I was recently asked to advise someone who was considering taking a=out a loan to start a business. The conversation I had with this person inspired some insights on things you need to consider before taking out a loan. As the facts of the case were given to me the person intended to take a loan of US$1000 which they would pay back in monthly instalments with an interest rate of 15% per month. They were able to part with somewhere between US$50 and US$100 to make payments from current sources of income. They intended to use half of the money to start a business and the other half to attend to some personal needs. The loan was to be collateralised with property. What follows are the tips I had for the person applying for the loan which can be applied to anyone looking to borrow for personal or business reasons.
It’s about Cashflow
Credit and business, in general, is all about cash flow. Simply put the lender will advance money to you and recoup the principal plus interest based on your cash flow. If you are borrowing to fund personal expenditure then it is highly likely that you already have cashflow problems. While I would normally speak from the lender’s point of view I advised the borrower’s point of view. The problem they had on the personal front was a cash flow problem and adding an extra expense (instalments) to their burden was only going to make that problem worse.
The first point feeds into this second point I had. The person said they had US$50 to US$100 available for repayments but this wasn’t tallying with the circumstances they presented to me. They wanted to use half the loan amount for personal expenses which indicate that they had cash flow problems as things stand. What would’ve been a positive sign is them saving that amount regularly making it free cash flow. Of course, a person who has savings wouldn’t need to borrow to start that business. Taking the lower amount of US$50 they could’ve saved up in 10 months to start the business.
Credit in Zimbabwe is not friendly. The loan would’ve required them to pay back US$2800 in total. This is punitive, to say the least. My advice was instead of borrowing and paying back at US$100 per month (the actual instalment amount was US$233 per month) they should rather save up at US$100 per month than start their business. The obvious retort to this was that saving the money is hard to which I pointed out that if that is the case your problem may be a discipline problem rather than a cash flow problem.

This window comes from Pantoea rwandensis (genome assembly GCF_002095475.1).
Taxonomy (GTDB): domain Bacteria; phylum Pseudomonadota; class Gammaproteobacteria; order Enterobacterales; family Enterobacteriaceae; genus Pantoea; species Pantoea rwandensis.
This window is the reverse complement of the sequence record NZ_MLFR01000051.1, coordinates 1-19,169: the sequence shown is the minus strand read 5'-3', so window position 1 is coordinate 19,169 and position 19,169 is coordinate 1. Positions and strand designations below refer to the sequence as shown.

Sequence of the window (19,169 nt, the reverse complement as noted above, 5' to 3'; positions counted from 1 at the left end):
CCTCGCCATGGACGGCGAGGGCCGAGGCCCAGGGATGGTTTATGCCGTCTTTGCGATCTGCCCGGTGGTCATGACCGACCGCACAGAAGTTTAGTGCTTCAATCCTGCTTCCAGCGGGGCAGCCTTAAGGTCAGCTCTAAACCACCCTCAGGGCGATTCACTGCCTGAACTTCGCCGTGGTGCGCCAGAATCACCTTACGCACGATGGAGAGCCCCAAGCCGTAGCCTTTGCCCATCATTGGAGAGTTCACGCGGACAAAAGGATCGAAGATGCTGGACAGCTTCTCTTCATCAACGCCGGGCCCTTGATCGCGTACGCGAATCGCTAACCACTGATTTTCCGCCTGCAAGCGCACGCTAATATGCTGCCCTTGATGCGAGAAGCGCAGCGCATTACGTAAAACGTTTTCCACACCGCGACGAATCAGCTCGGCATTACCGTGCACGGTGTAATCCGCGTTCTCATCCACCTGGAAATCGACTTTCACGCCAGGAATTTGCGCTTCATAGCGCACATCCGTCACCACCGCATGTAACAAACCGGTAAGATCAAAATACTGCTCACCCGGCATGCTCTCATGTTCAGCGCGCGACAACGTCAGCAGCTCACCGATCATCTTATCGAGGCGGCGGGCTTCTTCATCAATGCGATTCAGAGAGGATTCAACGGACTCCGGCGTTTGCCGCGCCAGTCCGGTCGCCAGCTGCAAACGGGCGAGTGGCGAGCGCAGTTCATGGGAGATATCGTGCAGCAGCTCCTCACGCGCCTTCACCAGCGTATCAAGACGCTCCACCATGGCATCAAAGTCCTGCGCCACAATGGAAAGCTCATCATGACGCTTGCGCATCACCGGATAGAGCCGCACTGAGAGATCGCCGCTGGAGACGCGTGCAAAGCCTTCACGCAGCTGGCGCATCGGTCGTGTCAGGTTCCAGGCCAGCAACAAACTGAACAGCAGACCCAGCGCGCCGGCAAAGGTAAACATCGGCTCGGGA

T this point I sound I was completely against the idea of taking out this loan. I was not but what I was against were the reasons for taking out the loan. I advised that they should first start their business and after operating for 3 to 6 months consider taking out the loan to expand their business. Starting the business on such expensive borrowed capital is risky. It costs 12 months of US$233 payments (well US$117 if you want t strictly divide it in half because of the use of the loan) which is a lot. Starting the business from savings of US$500 (saved at US$100 a month) is also risky but the risk is limited to US$500.
To get a loan you must prove you don’t need it
I first came across this as a joke but it has turned into one of the most important things I have learnt in finance. When looking at credit we need to be cognizant of the implications going forward and our current capacity. The ridiculously high-interest rate on the loan in the example makes the repayments quite a daunting task. At those rates, you are always better off starting the business from your own capital. The repayments are also indicative; if you can pay US$233 a month then you only need 2 months and change to save up your startup capital for a US$500 business. This all applies if your cash flow is in good stead so think about taking on that burden if your cash flow is not in good stead.
These insights are all based on the financial principles we discuss weekly. I hope the practical example with real-world numbers helps to illustrate these principles in practice.